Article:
‘Lots of kinks to work out’ understated: One reporter’s Obamacare experience

obama

(Photo courtesy Pixabay)

There Obamacare goes again.

You may recall that I now have written twice about Obamacare blunders that I have experienced during the past couple of years – pretty significant ones, in fact.

Well, I’m sad to report, that despite repeated assurances (and even a personal phone call from one of the top brass from Blue Cross Blue Shield when this happened last year), that Blue Cross Blue Shield of Illinois appears to be up to their same old tricks.

Not only that, but the exchange itself also is providing misleading, inaccurate information to callers. In fact, I think the bigger issue with the problems I’ve had have been the exchange (probably with the administration of it in the broke state of Illinois, specifically) than with the insurance companies themselves.

Let me explain.

Yesterday (on Thanksgiving Day, when the Blue Cross Blue Shield of Illinois call center was closed) I received an email that read, “Your Blue Cross Blue Shield of Illinois application has been received.” The email even assigned me an application number (for 2017).

Funny thing is, I have not even signed on to the exchange to even begin looking for a policy for 2017. My current insurer is United Health Care (I did have the coveted Silver Compass policy until recently…more on that in a minute).

Last year, Blue Cross Blue Shield did this EXACT same thing – told me I had applied for 2016 (and in 2015 I did have Blue Cross Blue Shield, so such an error back then at least made at least a modicum of sense – I was already in their system). You can read my column last year about Blue Cross Blue Shield by clicking here. They even told me I had been approved in an email that arrived shortly thereafter. In fact, they sent both emails twice.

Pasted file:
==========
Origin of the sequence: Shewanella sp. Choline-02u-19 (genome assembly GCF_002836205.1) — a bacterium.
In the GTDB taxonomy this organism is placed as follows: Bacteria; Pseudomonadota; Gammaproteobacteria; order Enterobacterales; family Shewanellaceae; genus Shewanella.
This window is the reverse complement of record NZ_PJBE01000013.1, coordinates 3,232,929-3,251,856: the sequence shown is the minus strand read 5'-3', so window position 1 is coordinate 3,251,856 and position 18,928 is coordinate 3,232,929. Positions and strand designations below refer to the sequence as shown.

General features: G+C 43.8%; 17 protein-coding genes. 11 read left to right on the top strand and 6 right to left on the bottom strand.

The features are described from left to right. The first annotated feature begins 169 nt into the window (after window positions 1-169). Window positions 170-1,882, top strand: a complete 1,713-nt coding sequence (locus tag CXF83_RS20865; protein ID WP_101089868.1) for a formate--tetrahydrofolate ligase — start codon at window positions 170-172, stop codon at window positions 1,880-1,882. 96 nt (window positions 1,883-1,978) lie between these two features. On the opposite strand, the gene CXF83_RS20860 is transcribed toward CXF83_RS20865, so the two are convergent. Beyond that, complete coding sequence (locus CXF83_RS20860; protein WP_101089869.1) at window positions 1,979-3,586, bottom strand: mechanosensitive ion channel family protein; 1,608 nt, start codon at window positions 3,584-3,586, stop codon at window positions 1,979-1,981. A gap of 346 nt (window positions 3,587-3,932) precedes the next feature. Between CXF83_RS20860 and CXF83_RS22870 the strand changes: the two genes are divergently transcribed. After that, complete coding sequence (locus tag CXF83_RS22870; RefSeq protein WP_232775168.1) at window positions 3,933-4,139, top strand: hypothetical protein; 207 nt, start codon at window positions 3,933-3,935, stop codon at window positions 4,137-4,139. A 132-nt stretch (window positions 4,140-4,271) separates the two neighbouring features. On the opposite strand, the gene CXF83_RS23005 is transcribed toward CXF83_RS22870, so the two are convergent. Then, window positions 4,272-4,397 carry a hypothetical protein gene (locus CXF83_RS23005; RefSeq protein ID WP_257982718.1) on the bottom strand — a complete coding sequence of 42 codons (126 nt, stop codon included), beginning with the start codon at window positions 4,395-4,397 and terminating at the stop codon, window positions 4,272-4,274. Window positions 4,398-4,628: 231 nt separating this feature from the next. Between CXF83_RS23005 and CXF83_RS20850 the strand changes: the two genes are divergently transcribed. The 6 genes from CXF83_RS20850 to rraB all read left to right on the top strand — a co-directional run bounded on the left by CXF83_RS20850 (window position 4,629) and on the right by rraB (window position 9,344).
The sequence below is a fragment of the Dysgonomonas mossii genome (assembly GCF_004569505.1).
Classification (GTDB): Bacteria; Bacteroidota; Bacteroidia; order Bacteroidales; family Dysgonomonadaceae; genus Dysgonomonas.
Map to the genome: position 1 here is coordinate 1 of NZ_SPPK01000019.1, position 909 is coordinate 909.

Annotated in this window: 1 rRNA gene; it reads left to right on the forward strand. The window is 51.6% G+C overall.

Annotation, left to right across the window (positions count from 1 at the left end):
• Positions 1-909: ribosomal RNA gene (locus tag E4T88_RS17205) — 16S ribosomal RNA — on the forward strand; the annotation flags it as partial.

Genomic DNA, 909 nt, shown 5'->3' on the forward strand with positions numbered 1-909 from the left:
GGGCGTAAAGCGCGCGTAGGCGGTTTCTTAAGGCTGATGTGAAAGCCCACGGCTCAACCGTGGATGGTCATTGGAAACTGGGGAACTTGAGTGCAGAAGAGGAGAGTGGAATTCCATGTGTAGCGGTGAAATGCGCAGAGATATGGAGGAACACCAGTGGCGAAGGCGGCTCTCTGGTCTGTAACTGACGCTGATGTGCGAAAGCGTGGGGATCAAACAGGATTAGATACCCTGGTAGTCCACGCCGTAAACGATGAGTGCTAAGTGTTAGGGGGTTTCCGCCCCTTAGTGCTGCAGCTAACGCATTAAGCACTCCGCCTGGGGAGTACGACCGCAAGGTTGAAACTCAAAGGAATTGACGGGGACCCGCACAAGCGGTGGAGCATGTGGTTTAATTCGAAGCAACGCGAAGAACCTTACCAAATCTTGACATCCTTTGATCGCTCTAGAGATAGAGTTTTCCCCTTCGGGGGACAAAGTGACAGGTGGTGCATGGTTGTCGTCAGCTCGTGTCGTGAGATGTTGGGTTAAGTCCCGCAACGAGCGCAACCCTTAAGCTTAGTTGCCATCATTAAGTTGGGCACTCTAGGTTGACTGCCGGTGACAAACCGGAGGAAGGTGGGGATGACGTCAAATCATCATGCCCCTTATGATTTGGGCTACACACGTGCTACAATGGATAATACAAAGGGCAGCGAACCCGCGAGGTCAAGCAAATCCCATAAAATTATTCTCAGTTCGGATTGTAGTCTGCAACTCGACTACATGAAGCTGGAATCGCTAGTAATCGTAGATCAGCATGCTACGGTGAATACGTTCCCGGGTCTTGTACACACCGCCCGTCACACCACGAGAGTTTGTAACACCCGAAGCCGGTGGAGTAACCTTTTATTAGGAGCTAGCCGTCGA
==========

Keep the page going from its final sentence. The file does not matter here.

This morning, I spoke to an extremely courteous Blue Cross Blue Shield representative who assured me this is all going to get work, and he acknowledged my frustration, especially since this has happened twice. He could not have been more professional.

I’ll update this blog when and if I get an explanation.

Last year, someone at the exchange in the D.C. office explained to me that some insurers are attempting unscrupulous marketing tactics, and that maybe that was what was going on.

But they ain’t saints at the exchange either, let me tell ya!

A couple of months back, I got an email from the exchange (Healthcare.gov) saying, “Are you still on track to make $XX,XXX this year? If not, please call (such and such number) to avoid paying extra at the end of the year due to a higher than expected income.”

Well, I have been blessed with lots of good-paying work this year, and yes, I am on track to exceed the amount I listed when I signed up for insurance this time last year. So, I was honest about that, called Healthcare.gov, and the rep ASSURED ME, SEVERAL TIMES that nothing would change with the United Health Care Silver Compass policy that I already had except that my premium was going to nearly double (I pay just over $300 per month for my insurance, which I suppose is in line with people working jobs similar to mine in corporate America, so I don’t really have any complaints about that).

Well, the rep lied. Or had bad information, perhaps. Because I do NOT have the same Silver Compass policy that I had before.

I first found this out when I went to get a prescription filled. My co-pay used to be $5; now it’s $10. Then, when I went to the psychologist, I learned my co-pay had gone from $10 to $30. I see my psychologist (not to be confused with a psychiatrist, which prescribes medications) weekly due to my chronic PTSD diagnosis. I’m very grateful to UHC, actually managed by UBH, United Behavioral Health, for paying for weekly sessions. Of course, the magnitude of what I’ve been through and what led to the diagnosis is pretty heinous and unusual, to say the least.

Then there’s the time that instead of being charged my $5 co-pay, earlier this year during a trip to Walgreen’s (when I still had Silver Compass), I was charged $56 for a medication. I wrote about that several months back too. You can read that column by clicking here.

Be careful out there, folks, if you’re buying insurance off the exchange. It’s still a hot mess. No matter what, in all matters health care in the U.S., you MUST be your own advocate. Never settle when something doesn’t smell right. Ever.

 

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